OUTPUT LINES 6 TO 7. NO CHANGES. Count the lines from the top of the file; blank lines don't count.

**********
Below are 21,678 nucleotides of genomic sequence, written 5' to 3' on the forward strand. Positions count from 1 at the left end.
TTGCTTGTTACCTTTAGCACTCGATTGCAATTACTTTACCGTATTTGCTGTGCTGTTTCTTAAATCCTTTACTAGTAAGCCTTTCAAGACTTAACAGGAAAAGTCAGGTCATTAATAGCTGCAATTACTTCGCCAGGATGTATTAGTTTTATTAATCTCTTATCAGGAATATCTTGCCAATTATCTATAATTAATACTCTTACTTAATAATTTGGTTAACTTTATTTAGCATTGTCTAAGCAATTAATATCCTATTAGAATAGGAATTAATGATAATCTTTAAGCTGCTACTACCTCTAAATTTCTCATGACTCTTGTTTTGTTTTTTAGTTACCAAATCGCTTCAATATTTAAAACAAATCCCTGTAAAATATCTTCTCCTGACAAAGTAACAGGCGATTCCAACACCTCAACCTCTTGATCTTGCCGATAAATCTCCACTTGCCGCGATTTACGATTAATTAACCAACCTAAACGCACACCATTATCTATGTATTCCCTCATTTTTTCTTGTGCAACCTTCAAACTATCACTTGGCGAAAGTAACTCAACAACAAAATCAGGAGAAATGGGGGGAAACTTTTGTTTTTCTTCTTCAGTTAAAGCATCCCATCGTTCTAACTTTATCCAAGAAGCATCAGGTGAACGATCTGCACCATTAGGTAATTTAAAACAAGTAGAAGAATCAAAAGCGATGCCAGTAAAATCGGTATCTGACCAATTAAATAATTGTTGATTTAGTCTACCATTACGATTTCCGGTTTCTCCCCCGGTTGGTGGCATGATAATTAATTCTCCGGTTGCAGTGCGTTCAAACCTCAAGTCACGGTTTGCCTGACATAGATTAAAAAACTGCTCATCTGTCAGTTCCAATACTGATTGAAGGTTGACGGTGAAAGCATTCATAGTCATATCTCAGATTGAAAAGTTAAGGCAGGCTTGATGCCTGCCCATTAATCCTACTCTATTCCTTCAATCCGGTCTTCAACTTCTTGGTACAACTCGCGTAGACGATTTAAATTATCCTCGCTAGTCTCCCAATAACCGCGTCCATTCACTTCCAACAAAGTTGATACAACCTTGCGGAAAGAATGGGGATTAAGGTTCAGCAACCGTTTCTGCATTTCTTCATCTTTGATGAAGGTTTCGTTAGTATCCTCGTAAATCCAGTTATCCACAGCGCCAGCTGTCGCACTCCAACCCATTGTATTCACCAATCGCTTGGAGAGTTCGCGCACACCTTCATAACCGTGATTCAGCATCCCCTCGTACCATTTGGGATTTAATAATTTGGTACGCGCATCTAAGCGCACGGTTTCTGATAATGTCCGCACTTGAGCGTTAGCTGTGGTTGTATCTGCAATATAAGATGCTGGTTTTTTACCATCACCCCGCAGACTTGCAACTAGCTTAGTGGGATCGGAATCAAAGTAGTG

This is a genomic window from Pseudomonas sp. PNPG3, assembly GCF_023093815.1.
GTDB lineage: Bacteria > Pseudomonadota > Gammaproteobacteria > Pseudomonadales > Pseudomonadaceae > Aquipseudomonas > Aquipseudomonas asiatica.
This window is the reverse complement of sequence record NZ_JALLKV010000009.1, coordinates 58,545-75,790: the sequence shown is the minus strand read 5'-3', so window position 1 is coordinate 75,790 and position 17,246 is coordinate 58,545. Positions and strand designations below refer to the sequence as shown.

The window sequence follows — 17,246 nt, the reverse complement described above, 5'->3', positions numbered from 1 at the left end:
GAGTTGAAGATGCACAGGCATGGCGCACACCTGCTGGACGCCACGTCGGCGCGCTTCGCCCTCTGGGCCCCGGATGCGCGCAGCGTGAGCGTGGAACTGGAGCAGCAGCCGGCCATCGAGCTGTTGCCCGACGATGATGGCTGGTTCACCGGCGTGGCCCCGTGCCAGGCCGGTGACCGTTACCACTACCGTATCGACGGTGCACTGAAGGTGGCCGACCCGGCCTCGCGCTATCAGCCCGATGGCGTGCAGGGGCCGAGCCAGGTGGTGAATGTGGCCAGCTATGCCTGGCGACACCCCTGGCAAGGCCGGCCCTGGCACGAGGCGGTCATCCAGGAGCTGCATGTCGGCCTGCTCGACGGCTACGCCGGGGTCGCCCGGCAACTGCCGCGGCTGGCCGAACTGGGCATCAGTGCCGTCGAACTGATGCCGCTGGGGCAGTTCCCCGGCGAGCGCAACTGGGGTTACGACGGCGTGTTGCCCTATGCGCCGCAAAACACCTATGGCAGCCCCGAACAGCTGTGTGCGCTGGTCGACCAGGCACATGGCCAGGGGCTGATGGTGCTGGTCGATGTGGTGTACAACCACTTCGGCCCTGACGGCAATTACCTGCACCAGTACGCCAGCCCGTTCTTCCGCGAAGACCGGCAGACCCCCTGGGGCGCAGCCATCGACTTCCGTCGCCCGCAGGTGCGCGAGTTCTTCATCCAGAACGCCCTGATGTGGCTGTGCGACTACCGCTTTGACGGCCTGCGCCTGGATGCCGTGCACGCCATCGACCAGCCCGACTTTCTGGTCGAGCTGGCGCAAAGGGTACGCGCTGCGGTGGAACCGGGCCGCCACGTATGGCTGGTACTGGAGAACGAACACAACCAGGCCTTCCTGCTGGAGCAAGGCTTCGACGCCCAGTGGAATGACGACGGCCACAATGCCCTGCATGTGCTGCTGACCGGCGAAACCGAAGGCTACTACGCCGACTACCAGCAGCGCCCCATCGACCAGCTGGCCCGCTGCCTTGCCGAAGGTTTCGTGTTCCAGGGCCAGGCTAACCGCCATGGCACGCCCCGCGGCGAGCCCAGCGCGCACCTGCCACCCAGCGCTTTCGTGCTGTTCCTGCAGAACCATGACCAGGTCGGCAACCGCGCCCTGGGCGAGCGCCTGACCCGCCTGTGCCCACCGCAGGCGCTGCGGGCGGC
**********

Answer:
The window sequence follows — 17,246 nt, the reverse complement described above, 5'->3', positions numbered from 1 at the left end:
GAGTTGAAGATGCACAGGCATGGCGCACACCTGCTGGACGCCACGTCGGCGCGCTTCGCCCTCTGGGCCCCGGATGCGCGCAGCGTGAGCGTGGAACTGGAGCAGCAGCCGGCCATCGAGCTGTTGCCCGACGATGATGGCTGGTTCACCGGCGTGGCCCCGTGCCAGGCCGGTGACCGTTACCACTACCGTATCGACGGTGCACTGAAGGTGGCCGACCCGGCCTCGCGCTATCAGCCCGATGGCGTGCAGGGGCCGAGCCAGGTGGTGAATGTGGCCAGCTATGCCTGGCGACACCCCTGGCAAGGCCGGCCCTGGCACGAGGCGGTCATCCAGGAGCTGCATGTCGGCCTGCTCGACGGCTACGCCGGGGTCGCCCGGCAACTGCCGCGGCTGGCCGAACTGGGCATCAGTGCCGTCGAACTGATGCCGCTGGGGCAGTTCCCCGGCGAGCGCAACTGGGGTTACGACGGCGTGTTGCCCTATGCGCCGCAAAACACCTATGGCAGCCCCGAACAGCTGTGTGCGCTGGTCGACCAGGCACATGGCCAGGGGCTGATGGTGCTGGTCGATGTGGTGTACAACCACTTCGGCCCTGACGGCAATTACCTGCACCAGTACGCCAGCCCGTTCTTCCGCGAAGACCGGCAGACCCCCTGGGGCGCAGCCATCGACTTCCGTCGCCCGCAGGTGCGCGAGTTCTTCATCCAGAACGCCCTGATGTGGCTGTGCGACTACCGCTTTGACGGCCTGCGCCTGGATGCCGTGCACGCCATCGACCAGCCCGACTTTCTGGTCGAGCTGGCGCAAAGGGTACGCGCTGCGGTGGAACCGGGCCGCCACGTATGGCTGGTACTGGAGAACGAACACAACCAGGCCTTCCTGCTGGAGCAAGGCTTCGACGCCCAGTGGAATGACGACGGCCACAATGCCCTGCATGTGCTGCTGACCGGCGAAACCGAAGGCTACTACGCCGACTACCAGCAGCGCCCCATCGACCAGCTGGCCCGCTGCCTTGCCGAAGGTTTCGTGTTCCAGGGCCAGGCTAACCGCCATGGCACGCCCCGCGGCGAGCCCAGCGCGCACCTGCCACCCAGCGCTTTCGTGCTGTTCCTGCAGAACCATGACCAGGTCGGCAACCGCGCCCTGGGCGAGCGCCTGACCCGCCTGTGCCCACCGCAGGCGCTGCGGGCGGC